By the sixth round, the Filipino was able to trap Bradley against the ropes and unload punches, finally showing the aggressiveness that he promised to showcase ahead of the fight.
Bradley tried to showboat in the middle rounds, repeatedly shaking his head even as he absorbed punches from Pacquiao while trapped against the ropes. But the repeated punishment clearly took its toll on the American boxer, who no longer moved as well in the final four rounds.
Pacquiao’s best round came in the seventh, when he pinned Bradley to the ropes and unleashed a flurry of punches. Bradley, still showboating, egged him on, and Pacquiao paused for a moment before unloading more shots, including a left hand that clearly stunned the American.
With Pacquiao controlling the pace of the fight, Bradley resorted to swinging wild punches, often missing widely with overhand rights that he said were part of their game plan.
“I was trying to time him over the top,” Bradley explained. “I was trying to throw something over the top while he’s throwing.”
Bradley had some bright moments in the ninth round, landing combinations to Pacquiao’s chin, but his wild punches mostly met air and the “Pacman” kept pushing him against the ropes, leaving the American with no choice but to clinch in order to avoid more punishment.
“I had to throw a lot of punches, too,” Pacquiao said. “He was throwing a lot of punches. I was very careful to throw a lot of punches, because his punches were all over, on the outside. I’m throwing inside punches.”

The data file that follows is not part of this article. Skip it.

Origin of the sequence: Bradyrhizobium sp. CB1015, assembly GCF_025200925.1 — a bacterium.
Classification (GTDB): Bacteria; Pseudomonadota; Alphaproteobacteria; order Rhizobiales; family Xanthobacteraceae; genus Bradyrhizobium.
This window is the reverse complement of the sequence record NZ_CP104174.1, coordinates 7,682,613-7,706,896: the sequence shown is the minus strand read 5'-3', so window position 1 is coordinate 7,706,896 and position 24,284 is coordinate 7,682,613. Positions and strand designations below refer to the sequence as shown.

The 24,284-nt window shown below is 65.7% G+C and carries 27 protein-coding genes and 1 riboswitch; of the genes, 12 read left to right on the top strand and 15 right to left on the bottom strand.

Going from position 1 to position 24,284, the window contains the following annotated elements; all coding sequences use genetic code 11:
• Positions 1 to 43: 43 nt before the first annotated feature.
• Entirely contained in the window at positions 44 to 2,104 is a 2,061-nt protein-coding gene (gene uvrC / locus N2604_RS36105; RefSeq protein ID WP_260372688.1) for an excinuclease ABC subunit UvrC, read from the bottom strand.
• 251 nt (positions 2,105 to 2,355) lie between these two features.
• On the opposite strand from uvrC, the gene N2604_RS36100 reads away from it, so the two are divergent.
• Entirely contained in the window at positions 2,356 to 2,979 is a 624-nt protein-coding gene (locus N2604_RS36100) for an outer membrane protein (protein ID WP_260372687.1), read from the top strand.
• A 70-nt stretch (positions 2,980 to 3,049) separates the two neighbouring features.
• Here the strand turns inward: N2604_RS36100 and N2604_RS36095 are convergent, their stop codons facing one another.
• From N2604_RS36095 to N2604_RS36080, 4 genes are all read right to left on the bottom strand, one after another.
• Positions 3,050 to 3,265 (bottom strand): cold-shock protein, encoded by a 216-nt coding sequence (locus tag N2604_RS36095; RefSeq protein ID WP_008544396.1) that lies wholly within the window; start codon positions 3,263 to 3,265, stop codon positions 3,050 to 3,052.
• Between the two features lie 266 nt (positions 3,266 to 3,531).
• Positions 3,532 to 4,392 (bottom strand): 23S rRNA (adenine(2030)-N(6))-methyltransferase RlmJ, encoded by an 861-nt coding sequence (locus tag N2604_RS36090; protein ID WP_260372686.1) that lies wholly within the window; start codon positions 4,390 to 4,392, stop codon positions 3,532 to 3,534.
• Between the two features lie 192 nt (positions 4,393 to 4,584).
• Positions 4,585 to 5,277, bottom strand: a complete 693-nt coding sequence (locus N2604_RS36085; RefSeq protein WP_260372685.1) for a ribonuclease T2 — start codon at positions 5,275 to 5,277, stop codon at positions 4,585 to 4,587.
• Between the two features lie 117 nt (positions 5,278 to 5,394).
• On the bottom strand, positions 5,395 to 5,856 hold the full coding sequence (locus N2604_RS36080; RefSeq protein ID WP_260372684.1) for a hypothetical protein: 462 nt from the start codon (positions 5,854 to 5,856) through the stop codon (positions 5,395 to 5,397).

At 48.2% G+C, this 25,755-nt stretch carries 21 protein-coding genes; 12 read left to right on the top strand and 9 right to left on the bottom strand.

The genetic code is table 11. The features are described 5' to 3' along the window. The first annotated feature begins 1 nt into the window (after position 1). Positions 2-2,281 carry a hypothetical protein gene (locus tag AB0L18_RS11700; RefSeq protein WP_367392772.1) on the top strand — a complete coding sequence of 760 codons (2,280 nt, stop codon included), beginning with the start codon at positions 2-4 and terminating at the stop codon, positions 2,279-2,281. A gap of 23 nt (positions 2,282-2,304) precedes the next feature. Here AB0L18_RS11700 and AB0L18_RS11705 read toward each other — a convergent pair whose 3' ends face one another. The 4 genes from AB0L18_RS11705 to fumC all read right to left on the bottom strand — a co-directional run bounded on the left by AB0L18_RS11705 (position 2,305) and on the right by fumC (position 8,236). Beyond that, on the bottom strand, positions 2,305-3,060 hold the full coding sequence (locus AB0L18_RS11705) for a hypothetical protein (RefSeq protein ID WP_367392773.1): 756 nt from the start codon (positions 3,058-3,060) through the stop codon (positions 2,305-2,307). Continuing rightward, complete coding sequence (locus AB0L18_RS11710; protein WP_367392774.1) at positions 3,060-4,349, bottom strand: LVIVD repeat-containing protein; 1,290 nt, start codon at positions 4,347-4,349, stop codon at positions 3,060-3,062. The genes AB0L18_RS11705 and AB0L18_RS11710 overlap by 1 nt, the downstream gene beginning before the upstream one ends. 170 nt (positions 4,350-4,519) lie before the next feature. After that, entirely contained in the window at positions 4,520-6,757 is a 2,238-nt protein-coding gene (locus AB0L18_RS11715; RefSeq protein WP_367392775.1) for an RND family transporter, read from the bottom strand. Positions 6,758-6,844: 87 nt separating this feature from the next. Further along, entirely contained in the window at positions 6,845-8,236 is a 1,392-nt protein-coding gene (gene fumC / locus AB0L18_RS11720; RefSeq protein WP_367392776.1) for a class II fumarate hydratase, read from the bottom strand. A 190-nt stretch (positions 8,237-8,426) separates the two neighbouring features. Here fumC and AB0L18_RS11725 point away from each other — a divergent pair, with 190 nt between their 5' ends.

The bout was briefly stopped towards the end of the final round when a small cut opened up above Pacquiao’s left eye, but the doctors let the bout continue with just seconds to go. Bradley did his best to attack the “Pacman,” but it was for naught.
“I tried, I really tried,” said Bradley. “I wanted that knockout. Manny’s a great fighter, maybe one of the best ever. I lost to one of the best.”
Pacquiao, who had to face repeated questions about his killer instinct and competitive spirit leading up to the rematch, said his victory proved that his career was far from done.
“I proved tonight that my journey in boxing will continue,” said Pacquiao, to the cheers of over 15,000 fans in attendance.
It was Pacquiao’s second consecutive unanimous decision win since his two-fight losing streak in 2012. He was knocked out by great Mexican rival Juan Manuel Marquez in December of that year after already losing to Bradley.
“I’m very happy, because I wasn’t discouraged by my loss to Marquez. I continued my journey in boxing,” said Pacquiao, who said he will welcome any opponent but left the negotiations again to his promoter, Bob Arum of Top Rank.
“My job is to fight in the ring. Any opponent,” he said. “A couple more years. I can still fight.”
Bradley, who was gracious in the face of his first-ever loss, said there was nothing for him to do but continue to work.
“I lost one fight,” Bradley said. “I’m gonna go back to the gym and get better.” -- With reports from Agence France-Presse, Reuters